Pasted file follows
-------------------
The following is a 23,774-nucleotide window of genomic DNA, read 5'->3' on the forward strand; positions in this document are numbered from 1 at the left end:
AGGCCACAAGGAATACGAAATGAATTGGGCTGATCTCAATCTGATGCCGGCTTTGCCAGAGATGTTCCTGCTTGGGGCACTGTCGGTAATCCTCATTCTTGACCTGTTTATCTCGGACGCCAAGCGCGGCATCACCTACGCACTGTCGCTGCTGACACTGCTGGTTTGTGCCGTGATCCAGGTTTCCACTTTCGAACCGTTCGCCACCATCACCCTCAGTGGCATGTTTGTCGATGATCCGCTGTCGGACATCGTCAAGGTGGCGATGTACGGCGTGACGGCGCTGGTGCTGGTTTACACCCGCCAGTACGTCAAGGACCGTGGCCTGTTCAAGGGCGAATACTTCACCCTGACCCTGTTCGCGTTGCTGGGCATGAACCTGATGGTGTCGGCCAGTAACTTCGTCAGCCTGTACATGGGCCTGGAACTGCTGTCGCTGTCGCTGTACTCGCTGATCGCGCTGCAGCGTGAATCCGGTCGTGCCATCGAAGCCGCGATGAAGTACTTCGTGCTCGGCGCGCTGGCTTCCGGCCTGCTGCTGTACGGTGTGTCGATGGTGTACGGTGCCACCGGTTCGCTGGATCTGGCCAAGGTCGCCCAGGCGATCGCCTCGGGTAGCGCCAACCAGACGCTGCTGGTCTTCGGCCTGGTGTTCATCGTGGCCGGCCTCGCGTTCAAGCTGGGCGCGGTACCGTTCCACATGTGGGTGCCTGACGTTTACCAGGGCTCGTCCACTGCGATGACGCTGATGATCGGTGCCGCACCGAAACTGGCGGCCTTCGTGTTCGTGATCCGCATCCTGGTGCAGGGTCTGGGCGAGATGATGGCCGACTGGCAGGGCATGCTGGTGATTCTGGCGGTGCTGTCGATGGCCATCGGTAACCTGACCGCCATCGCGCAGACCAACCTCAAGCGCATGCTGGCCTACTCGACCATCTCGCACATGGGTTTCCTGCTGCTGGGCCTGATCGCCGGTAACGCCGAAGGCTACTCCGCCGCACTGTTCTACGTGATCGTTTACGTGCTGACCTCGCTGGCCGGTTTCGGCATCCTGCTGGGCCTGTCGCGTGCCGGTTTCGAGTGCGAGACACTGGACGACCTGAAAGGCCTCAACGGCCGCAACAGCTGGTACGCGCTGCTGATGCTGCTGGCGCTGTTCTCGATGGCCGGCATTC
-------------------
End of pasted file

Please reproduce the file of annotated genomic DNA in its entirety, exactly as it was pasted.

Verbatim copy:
The following is a 23,774-nucleotide window of genomic DNA, read 5'->3' on the forward strand; positions in this document are numbered from 1 at the left end:
AGGCCACAAGGAATACGAAATGAATTGGGCTGATCTCAATCTGATGCCGGCTTTGCCAGAGATGTTCCTGCTTGGGGCACTGTCGGTAATCCTCATTCTTGACCTGTTTATCTCGGACGCCAAGCGCGGCATCACCTACGCACTGTCGCTGCTGACACTGCTGGTTTGTGCCGTGATCCAGGTTTCCACTTTCGAACCGTTCGCCACCATCACCCTCAGTGGCATGTTTGTCGATGATCCGCTGTCGGACATCGTCAAGGTGGCGATGTACGGCGTGACGGCGCTGGTGCTGGTTTACACCCGCCAGTACGTCAAGGACCGTGGCCTGTTCAAGGGCGAATACTTCACCCTGACCCTGTTCGCGTTGCTGGGCATGAACCTGATGGTGTCGGCCAGTAACTTCGTCAGCCTGTACATGGGCCTGGAACTGCTGTCGCTGTCGCTGTACTCGCTGATCGCGCTGCAGCGTGAATCCGGTCGTGCCATCGAAGCCGCGATGAAGTACTTCGTGCTCGGCGCGCTGGCTTCCGGCCTGCTGCTGTACGGTGTGTCGATGGTGTACGGTGCCACCGGTTCGCTGGATCTGGCCAAGGTCGCCCAGGCGATCGCCTCGGGTAGCGCCAACCAGACGCTGCTGGTCTTCGGCCTGGTGTTCATCGTGGCCGGCCTCGCGTTCAAGCTGGGCGCGGTACCGTTCCACATGTGGGTGCCTGACGTTTACCAGGGCTCGTCCACTGCGATGACGCTGATGATCGGTGCCGCACCGAAACTGGCGGCCTTCGTGTTCGTGATCCGCATCCTGGTGCAGGGTCTGGGCGAGATGATGGCCGACTGGCAGGGCATGCTGGTGATTCTGGCGGTGCTGTCGATGGCCATCGGTAACCTGACCGCCATCGCGCAGACCAACCTCAAGCGCATGCTGGCCTACTCGACCATCTCGCACATGGGTTTCCTGCTGCTGGGCCTGATCGCCGGTAACGCCGAAGGCTACTCCGCCGCACTGTTCTACGTGATCGTTTACGTGCTGACCTCGCTGGCCGGTTTCGGCATCCTGCTGGGCCTGTCGCGTGCCGGTTTCGAGTGCGAGACACTGGACGACCTGAAAGGCCTCAACGGCCGCAACAGCTGGTACGCGCTGCTGATGCTGCTGGCGCTGTTCTCGATGGCCGGCATTC